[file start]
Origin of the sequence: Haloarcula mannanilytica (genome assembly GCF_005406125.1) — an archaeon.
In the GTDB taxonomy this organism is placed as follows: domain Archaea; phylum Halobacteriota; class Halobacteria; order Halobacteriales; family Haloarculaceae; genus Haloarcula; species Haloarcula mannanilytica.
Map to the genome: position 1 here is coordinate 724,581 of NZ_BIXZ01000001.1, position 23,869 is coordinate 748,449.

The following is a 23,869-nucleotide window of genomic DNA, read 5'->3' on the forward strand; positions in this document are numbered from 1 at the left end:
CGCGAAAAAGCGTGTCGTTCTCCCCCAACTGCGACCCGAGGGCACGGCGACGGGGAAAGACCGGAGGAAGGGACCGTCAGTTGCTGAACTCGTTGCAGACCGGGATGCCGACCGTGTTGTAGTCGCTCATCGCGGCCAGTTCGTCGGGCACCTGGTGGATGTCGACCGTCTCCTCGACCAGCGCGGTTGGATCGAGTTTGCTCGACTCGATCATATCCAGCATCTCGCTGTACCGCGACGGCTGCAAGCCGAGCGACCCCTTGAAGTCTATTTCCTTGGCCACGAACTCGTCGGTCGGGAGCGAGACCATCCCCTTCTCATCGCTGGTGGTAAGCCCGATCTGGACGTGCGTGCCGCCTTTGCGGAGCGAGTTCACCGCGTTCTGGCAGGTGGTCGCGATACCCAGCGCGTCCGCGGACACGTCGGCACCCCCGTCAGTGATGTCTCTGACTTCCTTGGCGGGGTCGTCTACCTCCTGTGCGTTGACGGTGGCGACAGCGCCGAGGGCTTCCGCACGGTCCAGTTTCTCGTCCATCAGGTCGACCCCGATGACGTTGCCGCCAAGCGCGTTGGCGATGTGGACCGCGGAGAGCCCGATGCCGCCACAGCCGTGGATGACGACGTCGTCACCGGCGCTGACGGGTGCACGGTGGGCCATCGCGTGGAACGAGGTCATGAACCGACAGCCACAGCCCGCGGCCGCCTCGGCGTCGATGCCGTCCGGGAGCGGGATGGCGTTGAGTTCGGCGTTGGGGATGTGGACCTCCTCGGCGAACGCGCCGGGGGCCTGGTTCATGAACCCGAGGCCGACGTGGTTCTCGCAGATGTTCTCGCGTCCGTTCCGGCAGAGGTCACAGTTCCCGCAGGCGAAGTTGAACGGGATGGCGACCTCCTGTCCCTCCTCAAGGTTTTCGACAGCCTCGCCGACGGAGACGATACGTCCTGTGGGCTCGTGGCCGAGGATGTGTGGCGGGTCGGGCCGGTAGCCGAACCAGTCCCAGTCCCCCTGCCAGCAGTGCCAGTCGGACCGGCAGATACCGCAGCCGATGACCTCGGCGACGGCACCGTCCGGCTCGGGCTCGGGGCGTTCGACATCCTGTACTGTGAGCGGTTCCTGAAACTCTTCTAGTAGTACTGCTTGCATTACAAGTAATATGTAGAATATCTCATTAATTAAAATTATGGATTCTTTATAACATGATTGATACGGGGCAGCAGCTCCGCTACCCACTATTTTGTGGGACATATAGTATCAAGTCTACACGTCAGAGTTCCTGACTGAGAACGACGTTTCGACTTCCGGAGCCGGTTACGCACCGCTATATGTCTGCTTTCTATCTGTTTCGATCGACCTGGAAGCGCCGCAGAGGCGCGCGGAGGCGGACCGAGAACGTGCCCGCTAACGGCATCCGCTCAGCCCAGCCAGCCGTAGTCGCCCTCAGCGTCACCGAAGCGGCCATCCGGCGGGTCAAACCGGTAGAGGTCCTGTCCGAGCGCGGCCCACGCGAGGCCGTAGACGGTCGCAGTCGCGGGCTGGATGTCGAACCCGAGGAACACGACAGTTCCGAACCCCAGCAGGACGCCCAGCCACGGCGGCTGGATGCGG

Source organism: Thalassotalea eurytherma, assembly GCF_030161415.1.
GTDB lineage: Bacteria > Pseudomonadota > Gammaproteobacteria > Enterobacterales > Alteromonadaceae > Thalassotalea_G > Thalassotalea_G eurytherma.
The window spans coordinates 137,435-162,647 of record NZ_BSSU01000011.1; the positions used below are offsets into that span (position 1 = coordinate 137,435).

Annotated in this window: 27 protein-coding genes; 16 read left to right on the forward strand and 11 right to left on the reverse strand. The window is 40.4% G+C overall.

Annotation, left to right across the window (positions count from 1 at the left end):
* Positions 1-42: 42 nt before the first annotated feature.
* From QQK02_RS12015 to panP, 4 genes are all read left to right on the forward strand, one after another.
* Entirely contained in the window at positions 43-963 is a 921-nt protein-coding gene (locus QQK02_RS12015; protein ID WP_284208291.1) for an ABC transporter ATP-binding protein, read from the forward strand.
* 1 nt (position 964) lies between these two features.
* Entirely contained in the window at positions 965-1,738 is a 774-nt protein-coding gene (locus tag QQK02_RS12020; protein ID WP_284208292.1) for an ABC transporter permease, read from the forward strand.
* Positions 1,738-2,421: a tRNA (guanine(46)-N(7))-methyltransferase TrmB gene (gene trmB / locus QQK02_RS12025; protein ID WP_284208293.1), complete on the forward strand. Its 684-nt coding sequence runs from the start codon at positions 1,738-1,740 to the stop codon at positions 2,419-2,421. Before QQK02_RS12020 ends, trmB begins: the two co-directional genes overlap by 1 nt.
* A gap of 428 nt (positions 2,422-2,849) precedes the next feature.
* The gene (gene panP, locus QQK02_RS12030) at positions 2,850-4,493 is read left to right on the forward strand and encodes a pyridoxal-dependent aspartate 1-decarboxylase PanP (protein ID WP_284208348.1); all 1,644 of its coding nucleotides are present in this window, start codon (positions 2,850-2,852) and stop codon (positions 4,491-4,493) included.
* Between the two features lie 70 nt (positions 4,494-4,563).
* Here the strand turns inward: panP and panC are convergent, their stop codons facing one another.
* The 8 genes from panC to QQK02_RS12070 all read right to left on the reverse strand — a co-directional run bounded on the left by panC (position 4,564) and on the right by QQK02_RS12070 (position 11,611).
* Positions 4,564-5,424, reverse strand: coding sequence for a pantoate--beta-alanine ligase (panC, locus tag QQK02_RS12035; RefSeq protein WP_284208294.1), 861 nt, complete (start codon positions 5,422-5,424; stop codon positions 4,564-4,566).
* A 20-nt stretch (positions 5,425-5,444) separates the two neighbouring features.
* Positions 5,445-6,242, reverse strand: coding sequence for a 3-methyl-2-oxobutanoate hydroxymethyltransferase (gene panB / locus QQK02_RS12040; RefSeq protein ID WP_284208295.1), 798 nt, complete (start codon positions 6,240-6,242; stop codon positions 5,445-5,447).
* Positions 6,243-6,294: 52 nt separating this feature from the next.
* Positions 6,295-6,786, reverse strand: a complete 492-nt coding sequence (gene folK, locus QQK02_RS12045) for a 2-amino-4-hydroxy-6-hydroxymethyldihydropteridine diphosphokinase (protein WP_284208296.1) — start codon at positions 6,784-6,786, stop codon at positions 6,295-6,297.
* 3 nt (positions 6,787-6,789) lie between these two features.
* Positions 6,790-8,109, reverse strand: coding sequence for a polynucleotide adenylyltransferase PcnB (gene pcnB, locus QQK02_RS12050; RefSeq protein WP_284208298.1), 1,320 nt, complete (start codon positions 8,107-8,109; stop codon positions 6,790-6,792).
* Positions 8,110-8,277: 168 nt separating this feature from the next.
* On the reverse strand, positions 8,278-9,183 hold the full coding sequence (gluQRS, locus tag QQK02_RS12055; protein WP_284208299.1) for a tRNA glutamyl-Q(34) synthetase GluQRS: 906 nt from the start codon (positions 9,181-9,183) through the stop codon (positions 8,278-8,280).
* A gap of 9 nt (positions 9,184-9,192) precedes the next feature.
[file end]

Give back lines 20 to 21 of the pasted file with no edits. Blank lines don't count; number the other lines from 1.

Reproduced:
* Here the strand turns inward: panP and panC are convergent, their stop codons facing one another.
* The 8 genes from panC to QQK02_RS12070 all read right to left on the reverse strand — a co-directional run bounded on the left by panC (position 4,564) and on the right by QQK02_RS12070 (position 11,611).